et al., 2007; Stensen et al., 2010). It is generally accepted, however, that women over 35 years of age (Wells and Delhanty, 2000; Fragouli et al.,

& The Author 2013. Published by Oxford University Press on behalf of the European Society of Human Reproduction and Embryology. All rights reserved.
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118 Fragouli et al.

2011). In most cases embryos affected by such abnormalities undergo 39.4 years, age range 27 – 45 years) and 858 blastocysts from 161 patients
developmental arrest or fail to implant (Scott et al., 2012). Of those an- (average female age 38.6 years, age range 29 –47 years). There was no signifi-
euploid embryos that succeed in establishing a pregnancy, the vast major- cant difference in maternal age or any other clinical parameters for which data
ity eventually miscarry, explaining why approximately two-thirds of were available. The couples who generated these embryos were all undergo-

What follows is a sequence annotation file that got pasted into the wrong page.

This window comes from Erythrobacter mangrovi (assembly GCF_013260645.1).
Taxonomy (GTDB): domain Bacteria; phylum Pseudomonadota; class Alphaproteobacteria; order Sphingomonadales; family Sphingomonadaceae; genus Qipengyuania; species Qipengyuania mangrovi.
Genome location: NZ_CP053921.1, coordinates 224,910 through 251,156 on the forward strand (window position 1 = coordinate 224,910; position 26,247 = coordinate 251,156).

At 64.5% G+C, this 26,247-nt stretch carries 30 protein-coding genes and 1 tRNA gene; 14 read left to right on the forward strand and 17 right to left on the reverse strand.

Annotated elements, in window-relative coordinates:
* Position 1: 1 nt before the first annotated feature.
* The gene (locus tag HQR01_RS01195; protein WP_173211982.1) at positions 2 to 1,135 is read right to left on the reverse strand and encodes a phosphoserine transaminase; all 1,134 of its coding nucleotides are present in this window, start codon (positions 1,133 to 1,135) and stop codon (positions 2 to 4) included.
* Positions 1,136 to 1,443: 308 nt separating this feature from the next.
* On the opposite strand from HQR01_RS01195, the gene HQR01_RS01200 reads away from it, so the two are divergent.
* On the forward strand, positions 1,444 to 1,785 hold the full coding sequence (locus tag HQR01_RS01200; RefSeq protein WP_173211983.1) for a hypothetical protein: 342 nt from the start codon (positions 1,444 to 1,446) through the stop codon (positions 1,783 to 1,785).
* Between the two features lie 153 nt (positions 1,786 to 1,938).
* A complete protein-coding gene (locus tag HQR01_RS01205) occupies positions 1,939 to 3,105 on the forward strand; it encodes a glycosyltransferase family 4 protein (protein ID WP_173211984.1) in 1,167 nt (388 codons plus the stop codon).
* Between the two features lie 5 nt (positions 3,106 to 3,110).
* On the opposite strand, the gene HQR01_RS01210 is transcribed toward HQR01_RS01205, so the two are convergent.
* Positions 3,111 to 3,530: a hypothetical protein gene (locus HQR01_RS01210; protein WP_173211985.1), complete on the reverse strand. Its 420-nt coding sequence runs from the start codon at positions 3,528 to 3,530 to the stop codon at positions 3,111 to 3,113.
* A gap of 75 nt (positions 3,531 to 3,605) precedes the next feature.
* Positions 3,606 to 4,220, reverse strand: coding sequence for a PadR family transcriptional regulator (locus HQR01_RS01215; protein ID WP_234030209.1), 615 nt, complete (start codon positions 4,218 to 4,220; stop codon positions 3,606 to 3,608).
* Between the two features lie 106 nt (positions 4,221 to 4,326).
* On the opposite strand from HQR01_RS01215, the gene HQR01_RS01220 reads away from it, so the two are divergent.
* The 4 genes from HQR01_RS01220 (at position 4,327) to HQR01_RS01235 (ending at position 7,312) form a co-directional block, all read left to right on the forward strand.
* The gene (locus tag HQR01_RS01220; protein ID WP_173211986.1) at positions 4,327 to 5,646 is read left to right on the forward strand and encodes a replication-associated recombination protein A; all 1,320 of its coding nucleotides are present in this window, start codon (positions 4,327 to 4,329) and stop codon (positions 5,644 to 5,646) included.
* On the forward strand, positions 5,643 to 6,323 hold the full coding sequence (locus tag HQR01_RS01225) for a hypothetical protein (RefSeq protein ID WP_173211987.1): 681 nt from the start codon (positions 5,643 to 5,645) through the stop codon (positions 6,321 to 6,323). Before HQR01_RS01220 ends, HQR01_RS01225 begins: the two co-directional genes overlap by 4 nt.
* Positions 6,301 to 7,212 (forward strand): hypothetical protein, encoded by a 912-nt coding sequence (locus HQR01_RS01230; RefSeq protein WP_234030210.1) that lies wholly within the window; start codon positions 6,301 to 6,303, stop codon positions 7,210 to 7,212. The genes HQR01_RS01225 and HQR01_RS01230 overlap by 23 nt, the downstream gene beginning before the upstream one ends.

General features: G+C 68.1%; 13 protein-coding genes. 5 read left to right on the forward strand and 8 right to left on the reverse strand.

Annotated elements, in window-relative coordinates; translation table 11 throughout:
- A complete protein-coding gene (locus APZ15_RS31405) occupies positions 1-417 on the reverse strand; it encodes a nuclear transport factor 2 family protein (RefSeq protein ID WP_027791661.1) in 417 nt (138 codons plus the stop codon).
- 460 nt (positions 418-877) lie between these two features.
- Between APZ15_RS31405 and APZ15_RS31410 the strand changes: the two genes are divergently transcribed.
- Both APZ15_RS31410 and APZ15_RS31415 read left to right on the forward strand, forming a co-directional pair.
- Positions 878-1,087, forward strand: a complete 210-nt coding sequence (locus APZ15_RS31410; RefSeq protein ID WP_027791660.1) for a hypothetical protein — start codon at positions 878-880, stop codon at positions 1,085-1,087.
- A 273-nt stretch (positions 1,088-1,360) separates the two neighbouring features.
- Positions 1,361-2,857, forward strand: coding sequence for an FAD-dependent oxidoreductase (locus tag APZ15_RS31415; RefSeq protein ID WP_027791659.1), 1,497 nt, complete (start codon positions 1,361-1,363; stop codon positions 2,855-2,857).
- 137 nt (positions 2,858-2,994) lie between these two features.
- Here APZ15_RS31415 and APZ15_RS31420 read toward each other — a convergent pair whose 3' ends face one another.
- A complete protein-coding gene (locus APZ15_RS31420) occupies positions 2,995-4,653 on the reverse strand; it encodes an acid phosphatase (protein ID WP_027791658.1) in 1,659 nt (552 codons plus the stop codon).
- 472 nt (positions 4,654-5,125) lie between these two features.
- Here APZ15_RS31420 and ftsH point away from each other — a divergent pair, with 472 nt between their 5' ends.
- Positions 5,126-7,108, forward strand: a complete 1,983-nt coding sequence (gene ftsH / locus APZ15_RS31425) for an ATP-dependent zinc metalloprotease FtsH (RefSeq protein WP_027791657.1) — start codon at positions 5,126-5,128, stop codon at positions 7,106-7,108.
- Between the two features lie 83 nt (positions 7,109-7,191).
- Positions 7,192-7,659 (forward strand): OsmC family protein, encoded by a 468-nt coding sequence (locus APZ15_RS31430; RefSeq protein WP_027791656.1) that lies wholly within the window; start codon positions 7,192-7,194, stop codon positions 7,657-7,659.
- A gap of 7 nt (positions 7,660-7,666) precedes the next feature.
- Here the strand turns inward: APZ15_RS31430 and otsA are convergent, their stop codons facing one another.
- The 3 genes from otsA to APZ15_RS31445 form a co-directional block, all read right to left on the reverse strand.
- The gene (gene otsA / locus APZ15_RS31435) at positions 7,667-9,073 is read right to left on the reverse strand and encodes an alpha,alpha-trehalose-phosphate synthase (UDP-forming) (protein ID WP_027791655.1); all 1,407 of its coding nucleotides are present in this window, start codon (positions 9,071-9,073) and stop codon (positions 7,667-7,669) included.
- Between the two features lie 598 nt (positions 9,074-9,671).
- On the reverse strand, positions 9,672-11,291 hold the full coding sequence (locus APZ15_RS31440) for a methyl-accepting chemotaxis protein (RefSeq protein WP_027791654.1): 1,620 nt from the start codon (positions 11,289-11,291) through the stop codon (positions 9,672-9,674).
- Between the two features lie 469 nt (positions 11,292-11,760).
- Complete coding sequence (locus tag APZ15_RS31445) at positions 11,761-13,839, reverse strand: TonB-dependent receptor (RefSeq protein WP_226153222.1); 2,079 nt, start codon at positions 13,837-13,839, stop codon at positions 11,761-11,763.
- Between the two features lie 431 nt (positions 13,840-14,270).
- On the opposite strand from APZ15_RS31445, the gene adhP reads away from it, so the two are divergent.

ing PGS for various indications in several IVF clinics. Participating clinics had
spontaneous abortions are found to be chromosomally abnormal
both ethical approval and appropriate clinical treatment licences in place. It
(reviewed in Nagaoka et al., 2012).
should be noted that only viable embryos were examined during the
Many studies have considered the relationship between embryo
course of this study. Embryos generated by these patients which either
morphology and aneuploidy. One such investigation examined the then arrested, or were not deemed suitable for biopsy, were not available
number of cells at the cleavage stage and correlated it with embryonic for cytogenetic analysis. The ovarian stimulation protocols used were
chromosome constitution (Magli et al., 1998). It was evident from the chosen by the physicians treating the patients, depending on clinical charac-
data obtained that embryos with delayed development (3– 4 cells on teristics, but did not differ significantly from strategies considered to be
Day 3) or those growing unusually fast (9 cells or more on Day 3) routine.
were at an elevated risk of being aneuploid (Magli et al., 1998). Other
investigations carried out at the cleavage stage have revealed associations Embryo scoring
between chromosome errors and the presence of cellular fragmenta- Embryo morphology was assessed and recorded on Day-3 and -5 post-
tion, asymmetric divisions and multinucleated blastomeres (Hardarson fertilization. The referring IVF clinics assessed embryos using standard mor-